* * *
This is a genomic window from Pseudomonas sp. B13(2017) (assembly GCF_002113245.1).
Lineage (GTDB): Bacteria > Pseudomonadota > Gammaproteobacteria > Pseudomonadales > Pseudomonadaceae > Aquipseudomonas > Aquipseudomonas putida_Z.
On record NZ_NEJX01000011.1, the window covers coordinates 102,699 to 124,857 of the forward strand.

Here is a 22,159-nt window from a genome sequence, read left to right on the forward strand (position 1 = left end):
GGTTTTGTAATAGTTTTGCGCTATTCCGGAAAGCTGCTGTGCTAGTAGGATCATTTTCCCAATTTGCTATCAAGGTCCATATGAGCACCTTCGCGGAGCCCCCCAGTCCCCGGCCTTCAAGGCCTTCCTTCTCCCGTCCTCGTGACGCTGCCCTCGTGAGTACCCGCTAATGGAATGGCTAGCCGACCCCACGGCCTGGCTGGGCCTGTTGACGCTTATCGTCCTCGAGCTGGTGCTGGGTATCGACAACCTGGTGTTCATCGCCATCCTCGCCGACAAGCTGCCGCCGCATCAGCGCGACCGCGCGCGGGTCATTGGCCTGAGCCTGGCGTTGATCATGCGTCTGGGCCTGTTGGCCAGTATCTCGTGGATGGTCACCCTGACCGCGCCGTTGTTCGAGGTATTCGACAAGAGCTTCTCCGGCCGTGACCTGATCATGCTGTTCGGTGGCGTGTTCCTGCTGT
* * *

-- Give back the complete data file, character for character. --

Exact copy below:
This is a genomic window from Pseudomonas sp. B13(2017) (assembly GCF_002113245.1).
Lineage (GTDB): Bacteria > Pseudomonadota > Gammaproteobacteria > Pseudomonadales > Pseudomonadaceae > Aquipseudomonas > Aquipseudomonas putida_Z.
On record NZ_NEJX01000011.1, the window covers coordinates 102,699 to 124,857 of the forward strand.

Here is a 22,159-nt window from a genome sequence, read left to right on the forward strand (position 1 = left end):
GGTTTTGTAATAGTTTTGCGCTATTCCGGAAAGCTGCTGTGCTAGTAGGATCATTTTCCCAATTTGCTATCAAGGTCCATATGAGCACCTTCGCGGAGCCCCCCAGTCCCCGGCCTTCAAGGCCTTCCTTCTCCCGTCCTCGTGACGCTGCCCTCGTGAGTACCCGCTAATGGAATGGCTAGCCGACCCCACGGCCTGGCTGGGCCTGTTGACGCTTATCGTCCTCGAGCTGGTGCTGGGTATCGACAACCTGGTGTTCATCGCCATCCTCGCCGACAAGCTGCCGCCGCATCAGCGCGACCGCGCGCGGGTCATTGGCCTGAGCCTGGCGTTGATCATGCGTCTGGGCCTGTTGGCCAGTATCTCGTGGATGGTCACCCTGACCGCGCCGTTGTTCGAGGTATTCGACAAGAGCTTCTCCGGCCGTGACCTGATCATGCTGTTCGGTGGCGTGTTCCTGCTGT